5 ways to make your business strategy more data-driven, right now

Becoming a truly data-driven organization takes time, and lots of it. That’s because, in addition to the right protocols, systems, infrastructure and skill sets, becoming data-driven also requires that you seed, foster, and maintain a genuine data-centric culture and business stategy. This can (and should) continue throughout the lifecycle of your business, which makes getting started feel daunting.

That’s why we’ve put together the following list of 5 things you can do right now to take steps toward making your team more data-driven.

#1. Democratize your data

Gone are the days when data “lived” in IT departments, leaving only at the specific request of specialized divisions like marketing or executive management. The size, volume, diversity, and potential of data today means that data is everyone’s business – regardless of their level of ownership or responsibility.  So-called data “democratization” encourages everyone to think of organizational data as an asset and tool at their disposal. The goal is the allow anyone in the organization to use data at anytime to make decisions with no barriers to access or understanding. Data democratization can also help enrich your data ecosystem by bringing in and engaging domain exports from other areas of the business.

To start moving toward democratized data, it is essential to invest in data integration and analysis tools that offer the same usability and performance to everyone from developers to the end-user with limited technical knowledge.

Pro Tip: Tech tools like cloud storage and data virtualization platforms help facilitate this access, while data fluency and visualization training can help foster the necessary understanding.

#2. Invest in data visualization

The basis for investing in data visualization is simple: Data visualization is the bridge between your data’s complexity and your team’s ability to comprehend and learn from it. While most data visualization tools are designed to help analysts gain deeper insights into the data they work with every day, they also allow more people across the firm to see, understand, and use those insights in their day-to-day work as well. Visualization tools also allow new queries and insights to take place more rapidly, clearing the way for even deeper and more creative analytics moving forward.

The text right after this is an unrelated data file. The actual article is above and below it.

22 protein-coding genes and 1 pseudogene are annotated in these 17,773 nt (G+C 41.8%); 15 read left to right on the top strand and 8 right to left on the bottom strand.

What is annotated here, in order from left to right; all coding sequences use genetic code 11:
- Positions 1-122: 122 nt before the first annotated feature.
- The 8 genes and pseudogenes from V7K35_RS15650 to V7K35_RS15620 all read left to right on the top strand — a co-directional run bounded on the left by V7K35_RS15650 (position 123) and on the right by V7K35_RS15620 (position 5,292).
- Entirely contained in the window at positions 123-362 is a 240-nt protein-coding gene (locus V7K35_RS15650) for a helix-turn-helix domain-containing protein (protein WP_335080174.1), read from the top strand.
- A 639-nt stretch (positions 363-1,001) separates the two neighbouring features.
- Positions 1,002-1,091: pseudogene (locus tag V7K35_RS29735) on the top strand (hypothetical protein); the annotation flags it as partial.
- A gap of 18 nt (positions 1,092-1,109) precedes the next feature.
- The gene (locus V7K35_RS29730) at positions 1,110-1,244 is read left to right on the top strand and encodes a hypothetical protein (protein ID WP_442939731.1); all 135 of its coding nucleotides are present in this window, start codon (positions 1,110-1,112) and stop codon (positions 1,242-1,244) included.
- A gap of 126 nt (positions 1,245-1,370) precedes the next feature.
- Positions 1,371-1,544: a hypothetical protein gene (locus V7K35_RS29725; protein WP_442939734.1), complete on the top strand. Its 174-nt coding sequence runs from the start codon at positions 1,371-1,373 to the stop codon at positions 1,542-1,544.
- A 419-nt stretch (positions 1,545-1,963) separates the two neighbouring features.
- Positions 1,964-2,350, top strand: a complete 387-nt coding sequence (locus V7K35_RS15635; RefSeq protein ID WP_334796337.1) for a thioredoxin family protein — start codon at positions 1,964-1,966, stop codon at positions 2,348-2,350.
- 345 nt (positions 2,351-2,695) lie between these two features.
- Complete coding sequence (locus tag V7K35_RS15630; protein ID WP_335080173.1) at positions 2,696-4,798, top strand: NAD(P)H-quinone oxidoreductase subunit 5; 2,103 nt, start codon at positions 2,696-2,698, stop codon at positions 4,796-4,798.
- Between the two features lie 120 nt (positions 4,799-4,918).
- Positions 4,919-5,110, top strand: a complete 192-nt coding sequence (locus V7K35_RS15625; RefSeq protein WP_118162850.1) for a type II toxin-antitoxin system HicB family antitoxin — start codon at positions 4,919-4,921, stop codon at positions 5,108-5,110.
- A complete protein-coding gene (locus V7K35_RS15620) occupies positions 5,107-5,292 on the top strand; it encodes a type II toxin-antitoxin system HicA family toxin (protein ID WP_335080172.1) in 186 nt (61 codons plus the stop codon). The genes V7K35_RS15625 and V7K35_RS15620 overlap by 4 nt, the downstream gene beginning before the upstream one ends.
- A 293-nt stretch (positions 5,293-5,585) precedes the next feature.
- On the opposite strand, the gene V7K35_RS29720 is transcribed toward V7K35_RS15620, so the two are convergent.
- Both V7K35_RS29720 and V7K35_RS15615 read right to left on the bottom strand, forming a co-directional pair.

Get started by perusing industry shopper reports that compare features and pricing of different visualization tools like this one.

#3. Write a data strategy statement

Let’s start by defining a data strategy statement: A comprehensive and actionable foundation for an organization’s ability to harness and leverage data. Your strategy should define your data analytics goals and details plans, tactics, and a roadmap for accomplishing them. A well-articulated data strategy provides and clear set of data management guidelines for everyone to follow, regardless of division or role. This, in turn, facilitates clear communication, transparency, better standardization and more tangible results for data projects across your organization.

Elements of a written data strategy include:

  • Business vision & context
  • Index of data and analytics tools, software, and other technologies and corresponding scope and uses
  • Statement of data security and protection protocols, procedures and relevant regulations
  • Statement of data analytics goals
  • Detailed plans, timelines, and tactics for goal achievement
  • Statement of data security and protection protocols, procedures, and relevant regulations

#4. Perform a data fluency  assessment for your entire team

A data fluency assessment can help you identify skill gaps and areas of weakness – with the aim of paving a new path toward improvements in data fluency. Data fluency is one of the pillars of fostering and maintaining a data-centric corporate culture. The goal, of course, is not to make everyone on your team fit to serve as a data analyst. Instead, it is to reach a point where everyone on your team is capable of having quality discussions about relevant data, with common use of measures, and shared appreciation for the meaning of your unique data. If you are interested in performing a data fluency assessment for your team, contact us today.

#5. Change the way you think about data

There’s a good chance that for most non-tech people on your team, the default is for them to think of data as information about past action, which tells you about what happened in your organization, and perhaps why. Instead, encourage your team to think of ways data could help answer questions like “what might happen,” and “what should we do next.” This shift in thinking might encourage domain-specific team members to think of new data points to begin collecting, or new data queries to initiate. This can also help make data and data-driven thinking an integral part of strategic decision-making for the firm as a whole.

Harnessing data and the ability to make data-driven decisions is becoming increasingly important in refining your company’s competitive edge. As such, the time to invest in transforming your team to be more data-driven is now. If you’d like to learn more and explore ways you can make your data work for you, contact us today.